Developing Country Debt:
Debt Swaps for Development and Nature Provide Little Debt Relief
NSIAD-92-14, Dec 9, 1991
Pursuant to a congressional request, GAO examined issues concerning debt swaps for development and nature, focusing on: (1) the number of developing countries that have participated in debt swaps, the extent to which debt swaps have reduced total external debt, and the number of programs that have been undertaken; (2) the advantages and disadvantages of debt swaps and the U.S. Agency for International Development's (AID) efforts to support private voluntary organizations (PVO) that participate in such swaps; and (3) whether the International Bank for Reconstruction and Development (World Bank) implemented the Department of the Treasury's April 1988 recommendations on debt-for-nature swaps.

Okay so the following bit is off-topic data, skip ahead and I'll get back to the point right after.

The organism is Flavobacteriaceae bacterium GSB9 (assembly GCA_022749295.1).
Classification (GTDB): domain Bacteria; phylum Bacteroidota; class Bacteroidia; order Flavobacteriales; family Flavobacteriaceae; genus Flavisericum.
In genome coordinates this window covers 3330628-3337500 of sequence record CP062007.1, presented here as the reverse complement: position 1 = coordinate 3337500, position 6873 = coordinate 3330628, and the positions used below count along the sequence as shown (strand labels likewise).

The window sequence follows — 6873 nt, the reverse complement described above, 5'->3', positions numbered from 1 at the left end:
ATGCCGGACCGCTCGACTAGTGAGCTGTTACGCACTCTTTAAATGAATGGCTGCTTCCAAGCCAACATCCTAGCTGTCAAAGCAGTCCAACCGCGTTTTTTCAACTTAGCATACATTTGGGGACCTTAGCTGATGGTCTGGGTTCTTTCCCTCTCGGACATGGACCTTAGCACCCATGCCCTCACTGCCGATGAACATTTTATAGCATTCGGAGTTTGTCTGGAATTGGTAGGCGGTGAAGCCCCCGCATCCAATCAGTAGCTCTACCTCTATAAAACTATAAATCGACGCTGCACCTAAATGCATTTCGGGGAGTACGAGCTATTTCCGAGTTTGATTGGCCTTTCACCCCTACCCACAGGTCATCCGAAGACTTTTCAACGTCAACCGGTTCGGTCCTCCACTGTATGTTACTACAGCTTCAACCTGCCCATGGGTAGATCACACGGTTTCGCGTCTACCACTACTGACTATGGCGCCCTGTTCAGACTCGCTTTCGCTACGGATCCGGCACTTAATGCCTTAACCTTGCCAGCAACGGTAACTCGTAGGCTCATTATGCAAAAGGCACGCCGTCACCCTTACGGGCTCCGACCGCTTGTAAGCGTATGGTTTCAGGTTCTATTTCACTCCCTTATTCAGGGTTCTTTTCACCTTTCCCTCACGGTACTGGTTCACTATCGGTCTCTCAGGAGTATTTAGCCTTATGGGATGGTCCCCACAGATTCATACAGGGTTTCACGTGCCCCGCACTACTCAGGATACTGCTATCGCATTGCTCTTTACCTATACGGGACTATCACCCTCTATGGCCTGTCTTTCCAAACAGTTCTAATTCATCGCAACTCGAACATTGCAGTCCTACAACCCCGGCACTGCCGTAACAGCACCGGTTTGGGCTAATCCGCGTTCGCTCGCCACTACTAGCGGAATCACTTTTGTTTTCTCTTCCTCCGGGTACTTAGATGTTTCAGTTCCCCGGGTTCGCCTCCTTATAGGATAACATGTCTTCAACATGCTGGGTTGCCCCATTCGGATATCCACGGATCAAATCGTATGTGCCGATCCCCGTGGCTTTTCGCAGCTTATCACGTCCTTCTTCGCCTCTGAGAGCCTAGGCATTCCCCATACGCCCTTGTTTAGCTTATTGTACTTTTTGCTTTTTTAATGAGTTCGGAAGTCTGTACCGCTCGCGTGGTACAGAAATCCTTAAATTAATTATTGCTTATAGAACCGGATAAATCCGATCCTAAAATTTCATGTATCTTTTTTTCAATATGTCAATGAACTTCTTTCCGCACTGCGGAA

GAO found that: (1) between 1987 and 1990, 13 countries completed 26 debt swaps, retiring debts totalling $126 million; (2) PVO participation in debt swaps enhances developing countries' ability to raise funds and offers the prospect of providing additional funding for programs; (3) AID and Treasury officials reported that increases in the proportion of country debt have not caused a large increase in the price of the developing countries' debt on the secondary market; (4) debt swaps' advantages for debtor countries include the potential prospect of conserving foreign exchange resources through reduced debt service costs and environmental and development improvements; (5) debt swaps' disadvantages include inflationary impact, high debt prices, and the cost of servicing domestic bonds; (6) some economists believe that a debt swap makes sense only if a straight donation would not occur; and (7) the World Bank has not swapped any of its debt instruments, but has acted on four of the Treasury recommendations.